Column: Understanding the Rainbow Community in Finland
Text Sergio Pires
Illustration Paula Rio
Being November the transgender history month, we decided to understand a bit more about the LGBTQ+ policies and how the community is living with them.
First, we should consider that Finnish people are usually not very affective and there is this idea of the need for private space. In more recent days, we can observe, however, that younger generations don’t fulfill this idea and are showing more signs of affection, usually with close friends.
In 2013, the experience of growing up as a LGBTQ+ person was considered diverse and variable (in terms of people perceiving and defining or not defining their gender and sexual orientation, and their experiences of social settings, relationships and health).
Surveys made show that young people, who belong to gender and sexual minorities in Finland, are subjected to various forms of discrimination, impacting their wellbeing. Normative concepts of gender and sexual orientation contributes for difficulties and challenges, which means the younger teenagers have more difficulties to come out and openly live their identity rather than younger adults.
In our society, sexual minorities are substantially more numerous, visible and familiar to the population at large than gender minorities.
Compared to others of the same age, young LGBTQ+ people have more symptoms of depression and anxiety, more suicidal thoughts and self-destructive behaviour.
Not only because of cultural differences and normative concepts, knowledge is crucial, and it’s important in the way that people fully understand this issue before they take a side without knowing proper information regarding it.
Finland was considered as the 4th best country to have LGBTQ+ policies and conditions in terms of equal rights and the community protection in 2019, according to ILGA-Europe advocacy group. Even with this high-level ranking, Sakris Kupila, chair of leading LGBTQ+ group in Finland, says that the data is focused on promulgated legislation instead of the social climate within a country; and there is a lot of hate-driven rhetoric regarding this topic.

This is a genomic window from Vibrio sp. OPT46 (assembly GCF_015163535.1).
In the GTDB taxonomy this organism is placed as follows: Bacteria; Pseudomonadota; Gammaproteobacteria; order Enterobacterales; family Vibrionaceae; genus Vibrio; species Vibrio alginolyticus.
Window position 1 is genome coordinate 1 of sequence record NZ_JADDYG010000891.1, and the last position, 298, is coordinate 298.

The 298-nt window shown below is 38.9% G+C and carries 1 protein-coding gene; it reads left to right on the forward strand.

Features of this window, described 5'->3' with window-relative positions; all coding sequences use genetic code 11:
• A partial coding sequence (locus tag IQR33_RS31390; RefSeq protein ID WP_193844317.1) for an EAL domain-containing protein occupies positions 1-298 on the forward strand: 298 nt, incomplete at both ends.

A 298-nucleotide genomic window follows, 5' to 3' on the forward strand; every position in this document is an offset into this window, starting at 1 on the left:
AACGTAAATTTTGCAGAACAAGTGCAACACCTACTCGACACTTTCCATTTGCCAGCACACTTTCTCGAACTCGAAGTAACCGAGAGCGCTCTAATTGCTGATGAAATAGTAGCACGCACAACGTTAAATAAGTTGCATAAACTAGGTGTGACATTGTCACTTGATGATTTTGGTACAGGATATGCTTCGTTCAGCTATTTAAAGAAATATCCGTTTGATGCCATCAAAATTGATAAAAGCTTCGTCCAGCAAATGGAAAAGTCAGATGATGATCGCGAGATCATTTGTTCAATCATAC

Even with measures taken to provide the best lifestyle for the people, some still lack regarding trans people. For example, young people dealing with transitions are not provided with medication until they reach the age of 18, which means that these transitions are longer, and the visible exposure time is bigger. They also need to be sterilised in order to complete a transition, not being allowed to have kids in the future if they wish.
In 2016, Seta and Trasek, two Finnish non-governmental organisations that work to provide LGBTQ+ conditions, wrote a report to the United Nations, documenting details about the human rights violations that transgender people face on a daily basis.
In 2018, the Human Rights Centre (Ihmisoikeuskeskus) released a report about the status of the transgender rights in Finland, regarding this issue of sterilisation required in order to complete a transition.
A new Council of Europe report, on 2019, regarding the state of human rights in Finland, concludes the Nordic nation falls on a range of issues, including trans laws, and the government has now two years to fix the issue. This deadline highlights positive times in the near future.
By setting the record on the rainbow community rights, Finland might be able to present itself as a modern Nordic state, leaving its reputation of the past regarding Russia behind and fully work or establishing the idea of equality.
The positive note about Finland regarding taking this position in legislations can also be supported by the fact that there exist a couple of historical LGBTQ+ people like the artists Tom of Finland and Tove Jansson, who are canonized in the history of the country. Also, the media tries to portray a broader spectrum of people in terms of gender, sexuality and affective relationships. A recent conservative wave circling Europe is also making more people becoming vocal about issues such as equality, progressive legislations, and how they should really be performed.